There’s a famous moment in videogame history that perhaps only hard-core videogame aficionados will recall, but it definitely has a story to tell the credit union industry.
At the 1995 CES, videogame titan Sega made the surprise announcement of the upcoming launch of its next-generation console, the Sega Saturn. As a follow-up to the successful Sega Genesis, the company had a lot invested in this piece of hardware.
However, it was doomed from the start. Poor marketing campaigns, poor game distribution logistics and limited game titles were just the start. A real killer was its price tag — $399.
At the same event, quickly after the announcement of the Sega Saturn, representatives from Sony took the stage to announce the launch of their upstart hardware videogame system, the Sony PlayStation. In perhaps the most famous (and briefest) keynote in CES history, the Sony PlayStation representative uttered one simple word (price) — “$299.” The crowd roared (and subsequently bought a whole lot more PlayStations than Saturns). In a few years, Sega discontinued its hardware systems altogether and focused on gaming software.
As indicated by the impromptu decision by Sony to use a one-word keynote announcing their game, price obviously had a large factor is better videogame history. Price certainly plays a role in whether or not consumers will choose your credit union. Things like fee structure, account relationship costs and rates certainly come into play. However, like the videogame example above, “expense” is not always expressed solely in terms of dollars. Increasingly, consumers relate expense directly to time, simplicity and ease of use.
How does this apply to your credit union? You must be simple and easy with which to do business. One quick way to boil down the equation is to look at your mobile website or app and answer the question “how many taps does it take to get a loan at our credit union?” While this is a lending question, the same idea applies to new memberships, deposit products and other product and service offerings. How easy is it for members to make these things happen at your credit union?
Other questions to consider when it comes to the expense of doing business with your credit union include:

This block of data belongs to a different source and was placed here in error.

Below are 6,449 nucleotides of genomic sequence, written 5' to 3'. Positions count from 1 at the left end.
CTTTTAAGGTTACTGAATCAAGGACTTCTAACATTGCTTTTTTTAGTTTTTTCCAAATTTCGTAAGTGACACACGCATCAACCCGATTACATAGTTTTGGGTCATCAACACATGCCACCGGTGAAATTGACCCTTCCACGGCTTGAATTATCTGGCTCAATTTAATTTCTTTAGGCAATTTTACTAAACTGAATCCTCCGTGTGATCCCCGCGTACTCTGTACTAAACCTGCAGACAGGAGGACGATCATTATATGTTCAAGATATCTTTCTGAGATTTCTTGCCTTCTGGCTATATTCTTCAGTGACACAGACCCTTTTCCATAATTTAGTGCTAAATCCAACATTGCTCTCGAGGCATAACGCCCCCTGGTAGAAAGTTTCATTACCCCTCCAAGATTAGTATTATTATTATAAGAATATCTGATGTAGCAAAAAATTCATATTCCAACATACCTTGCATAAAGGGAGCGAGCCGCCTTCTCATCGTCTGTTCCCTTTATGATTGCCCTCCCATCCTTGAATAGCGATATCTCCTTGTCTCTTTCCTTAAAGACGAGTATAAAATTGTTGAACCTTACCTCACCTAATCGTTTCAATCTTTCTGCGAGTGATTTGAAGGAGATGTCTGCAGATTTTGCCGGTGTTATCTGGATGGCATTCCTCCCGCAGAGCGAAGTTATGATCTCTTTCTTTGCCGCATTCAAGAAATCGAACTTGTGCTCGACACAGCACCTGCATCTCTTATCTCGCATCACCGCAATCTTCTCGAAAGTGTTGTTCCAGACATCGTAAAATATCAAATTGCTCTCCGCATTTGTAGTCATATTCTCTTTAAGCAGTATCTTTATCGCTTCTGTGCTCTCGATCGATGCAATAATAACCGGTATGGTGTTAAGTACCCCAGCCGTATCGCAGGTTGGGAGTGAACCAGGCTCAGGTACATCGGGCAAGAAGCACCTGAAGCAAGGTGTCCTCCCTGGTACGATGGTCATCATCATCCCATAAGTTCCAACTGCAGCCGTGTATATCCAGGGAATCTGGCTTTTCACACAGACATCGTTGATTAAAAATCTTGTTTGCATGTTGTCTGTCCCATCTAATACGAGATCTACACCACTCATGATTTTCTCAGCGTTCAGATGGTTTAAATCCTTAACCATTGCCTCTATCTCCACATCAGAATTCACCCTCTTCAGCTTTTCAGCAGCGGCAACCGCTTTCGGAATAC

- Do you have sufficient brick-and-mortar branch coverage? If not, are you aware of this and does your credit union have a branch growth strategy in place?
- Do you have sufficient click and mortar coverage? If not, are you aware of this and does your credit you did have a digital growth strategy in place?
- Are you where your members are? In other words, do you have a brand/advertising presence in the places they are most likely to see/hear? Gone are the days when credit unions could rely on billboards and newspaper to reach members and potential members. You must think far beyond that and include digital channels, social media and other nontraditional communication methods.
- Is it easy for a member to navigate his or her way through your branches? Do you have a front desk greeter? Do you have some sort of queue system in place to identify members as they walk in, capture the reason for their visit and get them as quickly as possible to someone help? What is the overall member journey like at your credit union in its physical branches, in the drive-through, on the phone, via email, etc.? Are there any pain points involved in this journey?
- Do members know they are dealing with your credit union at every single branch and digital location? This all goes back to the adage of clarity, consistency and constancy. Do your branches all have the same physical appearance? Do your digital access points have the same physical appearance? If not, it could be confusing from location to location, especially for new members.
Expense does not always mean cold, hard cash. For many consumers expense now means just as much (if not more) time and trouble. The Sega Saturn was way too expensive, difficult to find and confusing to use. The Sony PlayStation, quite the opposite, was cheaper, easier to purchase and much easier to use. There’s a reason why we are still talking about Sony PlayStation as a viable hardware gaming system today and why the Sega name is now relegated primarily to software.
Don’t let the same expense trap snare your credit union and consign it to the videogame scrapheap.